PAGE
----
Though primarily associated with white Southerners, bluegrass music is actually the product of over three hundred years of black and white musical interaction that occurred in the American Southeast. This document begins by reviewing the first complete definition of bluegrass music written by Mayne Smith. It then proceeds to explore the history of cross cultural exchanges in the South, particularly in the Appalachian Mountains, that began when the first slaves were brought to the New World. In the South, these interactions created the folk music that would eventually develop into country music and later bluegrass in the twentieth century. Black musical styles also directly influenced the father of bluegrass, Bill Monroe, especially through his contact with the blues musician Arnold Shultz. The banjo playing of Earl Scruggs, an essential element of bluegrass, also owes a significant debt to African-American banjo styles found in Scruggs's native region of North Carolina.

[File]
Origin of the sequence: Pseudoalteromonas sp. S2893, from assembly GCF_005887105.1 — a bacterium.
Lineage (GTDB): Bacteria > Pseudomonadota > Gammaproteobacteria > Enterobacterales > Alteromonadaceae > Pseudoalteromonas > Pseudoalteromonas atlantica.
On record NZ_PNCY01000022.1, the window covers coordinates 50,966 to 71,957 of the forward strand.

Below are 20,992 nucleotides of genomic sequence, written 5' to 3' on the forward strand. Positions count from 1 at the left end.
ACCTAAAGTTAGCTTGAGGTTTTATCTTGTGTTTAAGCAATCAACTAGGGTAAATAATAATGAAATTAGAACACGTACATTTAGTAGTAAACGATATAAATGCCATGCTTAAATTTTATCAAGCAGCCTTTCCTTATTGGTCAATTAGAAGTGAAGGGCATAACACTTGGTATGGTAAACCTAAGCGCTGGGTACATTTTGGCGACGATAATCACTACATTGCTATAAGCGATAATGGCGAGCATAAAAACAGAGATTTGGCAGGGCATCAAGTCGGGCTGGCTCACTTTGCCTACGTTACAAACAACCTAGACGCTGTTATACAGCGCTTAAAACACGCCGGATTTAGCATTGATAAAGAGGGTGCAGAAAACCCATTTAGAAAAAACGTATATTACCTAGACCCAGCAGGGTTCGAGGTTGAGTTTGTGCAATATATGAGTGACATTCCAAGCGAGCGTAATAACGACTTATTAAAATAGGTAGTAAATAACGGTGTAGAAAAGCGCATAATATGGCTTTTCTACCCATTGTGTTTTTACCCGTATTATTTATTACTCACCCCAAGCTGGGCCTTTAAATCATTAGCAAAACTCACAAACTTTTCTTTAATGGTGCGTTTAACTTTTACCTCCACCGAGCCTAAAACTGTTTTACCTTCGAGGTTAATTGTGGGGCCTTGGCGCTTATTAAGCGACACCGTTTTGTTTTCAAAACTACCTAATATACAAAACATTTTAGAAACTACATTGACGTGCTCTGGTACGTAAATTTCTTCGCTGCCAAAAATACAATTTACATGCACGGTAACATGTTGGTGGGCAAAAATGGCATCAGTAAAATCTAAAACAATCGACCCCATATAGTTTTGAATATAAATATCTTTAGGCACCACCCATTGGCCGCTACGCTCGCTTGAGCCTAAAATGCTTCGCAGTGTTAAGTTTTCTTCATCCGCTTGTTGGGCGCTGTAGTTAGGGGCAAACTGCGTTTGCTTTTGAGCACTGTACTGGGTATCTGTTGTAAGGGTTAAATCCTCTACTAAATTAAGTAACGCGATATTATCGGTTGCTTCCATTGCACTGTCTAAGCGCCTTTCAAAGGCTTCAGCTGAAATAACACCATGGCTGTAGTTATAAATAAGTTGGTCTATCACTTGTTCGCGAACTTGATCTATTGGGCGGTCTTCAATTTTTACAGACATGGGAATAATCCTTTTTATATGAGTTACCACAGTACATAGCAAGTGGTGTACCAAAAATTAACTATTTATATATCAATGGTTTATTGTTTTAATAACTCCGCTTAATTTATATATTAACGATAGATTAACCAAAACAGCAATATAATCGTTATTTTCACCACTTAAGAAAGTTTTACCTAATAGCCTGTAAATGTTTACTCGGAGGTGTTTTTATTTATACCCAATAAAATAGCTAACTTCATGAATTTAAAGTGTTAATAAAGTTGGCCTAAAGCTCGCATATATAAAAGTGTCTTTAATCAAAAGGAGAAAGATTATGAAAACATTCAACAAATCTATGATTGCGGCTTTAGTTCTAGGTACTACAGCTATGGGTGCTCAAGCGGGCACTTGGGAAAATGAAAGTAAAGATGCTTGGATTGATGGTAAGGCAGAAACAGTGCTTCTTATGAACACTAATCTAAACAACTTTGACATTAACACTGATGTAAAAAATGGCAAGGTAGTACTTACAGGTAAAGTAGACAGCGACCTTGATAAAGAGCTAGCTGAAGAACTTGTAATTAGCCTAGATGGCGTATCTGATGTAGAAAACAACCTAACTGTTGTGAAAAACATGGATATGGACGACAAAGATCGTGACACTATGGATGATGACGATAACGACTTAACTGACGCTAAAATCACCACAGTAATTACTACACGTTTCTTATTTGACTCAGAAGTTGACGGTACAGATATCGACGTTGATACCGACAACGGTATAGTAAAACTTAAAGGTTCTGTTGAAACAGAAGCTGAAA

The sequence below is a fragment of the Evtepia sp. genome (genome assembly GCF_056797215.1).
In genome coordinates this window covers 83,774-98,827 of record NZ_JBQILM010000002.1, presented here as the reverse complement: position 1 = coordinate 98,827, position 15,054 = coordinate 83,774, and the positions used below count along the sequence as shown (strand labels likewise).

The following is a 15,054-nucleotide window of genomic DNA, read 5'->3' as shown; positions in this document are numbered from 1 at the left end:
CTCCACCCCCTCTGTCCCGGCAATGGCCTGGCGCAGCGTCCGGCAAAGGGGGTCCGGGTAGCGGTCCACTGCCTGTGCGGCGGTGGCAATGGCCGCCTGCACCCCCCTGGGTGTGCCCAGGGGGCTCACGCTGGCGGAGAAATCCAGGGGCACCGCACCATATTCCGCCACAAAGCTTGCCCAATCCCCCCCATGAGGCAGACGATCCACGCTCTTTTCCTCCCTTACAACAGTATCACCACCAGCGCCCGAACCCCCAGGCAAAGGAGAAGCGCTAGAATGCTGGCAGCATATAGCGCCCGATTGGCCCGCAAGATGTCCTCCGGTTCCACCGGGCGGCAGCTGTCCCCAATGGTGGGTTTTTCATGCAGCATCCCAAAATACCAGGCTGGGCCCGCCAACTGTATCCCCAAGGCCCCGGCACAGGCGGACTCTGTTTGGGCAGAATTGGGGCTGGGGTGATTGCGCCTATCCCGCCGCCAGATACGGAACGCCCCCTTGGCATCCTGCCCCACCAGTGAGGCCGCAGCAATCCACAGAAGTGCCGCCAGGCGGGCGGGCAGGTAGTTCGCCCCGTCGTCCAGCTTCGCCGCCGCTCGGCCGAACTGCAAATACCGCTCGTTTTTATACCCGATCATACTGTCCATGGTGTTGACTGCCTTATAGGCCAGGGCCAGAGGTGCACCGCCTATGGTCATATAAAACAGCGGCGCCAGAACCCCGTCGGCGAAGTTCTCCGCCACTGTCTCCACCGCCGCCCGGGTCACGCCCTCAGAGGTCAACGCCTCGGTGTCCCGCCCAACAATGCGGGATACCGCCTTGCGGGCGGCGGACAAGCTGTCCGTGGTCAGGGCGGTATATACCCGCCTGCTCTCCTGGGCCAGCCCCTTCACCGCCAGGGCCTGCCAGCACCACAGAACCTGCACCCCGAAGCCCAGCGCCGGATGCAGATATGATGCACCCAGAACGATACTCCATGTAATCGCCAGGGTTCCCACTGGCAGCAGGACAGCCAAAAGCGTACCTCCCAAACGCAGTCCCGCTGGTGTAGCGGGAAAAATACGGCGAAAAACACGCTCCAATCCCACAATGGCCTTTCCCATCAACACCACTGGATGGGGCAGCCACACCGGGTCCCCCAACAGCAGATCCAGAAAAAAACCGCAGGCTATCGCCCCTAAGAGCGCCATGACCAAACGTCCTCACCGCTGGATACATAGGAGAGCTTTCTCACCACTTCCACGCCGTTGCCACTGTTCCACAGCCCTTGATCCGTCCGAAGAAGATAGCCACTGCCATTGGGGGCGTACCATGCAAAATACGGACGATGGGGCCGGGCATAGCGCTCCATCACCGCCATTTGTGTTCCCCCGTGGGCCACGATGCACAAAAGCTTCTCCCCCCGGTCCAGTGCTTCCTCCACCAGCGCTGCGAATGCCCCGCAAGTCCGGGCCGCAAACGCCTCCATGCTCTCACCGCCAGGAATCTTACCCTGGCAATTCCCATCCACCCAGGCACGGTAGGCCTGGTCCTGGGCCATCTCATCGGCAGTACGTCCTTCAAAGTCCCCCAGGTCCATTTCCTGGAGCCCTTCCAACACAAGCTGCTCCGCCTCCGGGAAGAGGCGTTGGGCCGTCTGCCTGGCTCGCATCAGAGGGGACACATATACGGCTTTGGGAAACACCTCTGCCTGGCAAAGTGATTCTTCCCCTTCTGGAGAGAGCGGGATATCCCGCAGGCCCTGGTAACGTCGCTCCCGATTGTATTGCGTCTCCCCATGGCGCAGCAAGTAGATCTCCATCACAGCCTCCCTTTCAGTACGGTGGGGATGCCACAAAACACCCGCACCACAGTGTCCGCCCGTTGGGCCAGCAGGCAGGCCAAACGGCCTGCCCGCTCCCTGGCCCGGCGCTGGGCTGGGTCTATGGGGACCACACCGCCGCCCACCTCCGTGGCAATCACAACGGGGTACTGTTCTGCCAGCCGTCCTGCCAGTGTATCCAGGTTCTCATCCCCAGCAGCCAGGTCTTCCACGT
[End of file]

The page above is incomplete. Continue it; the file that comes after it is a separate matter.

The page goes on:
|Advisor:||Wilkinson, Christopher, Beall, John|
|Commitee:||Habarth, Gerald, Kohn, Andrew, Taddie, David|
|School:||West Virginia University|
|Department:||College of Creative Arts|
|School Location:||United States -- West Virginia|
|Source:||DAI-A 75/04(E), Dissertation Abstracts International|
|Subjects:||American history, Music|
|Keywords:||Acculturation, African-american music, Appalachian music, Bluegrass, Country music, History|
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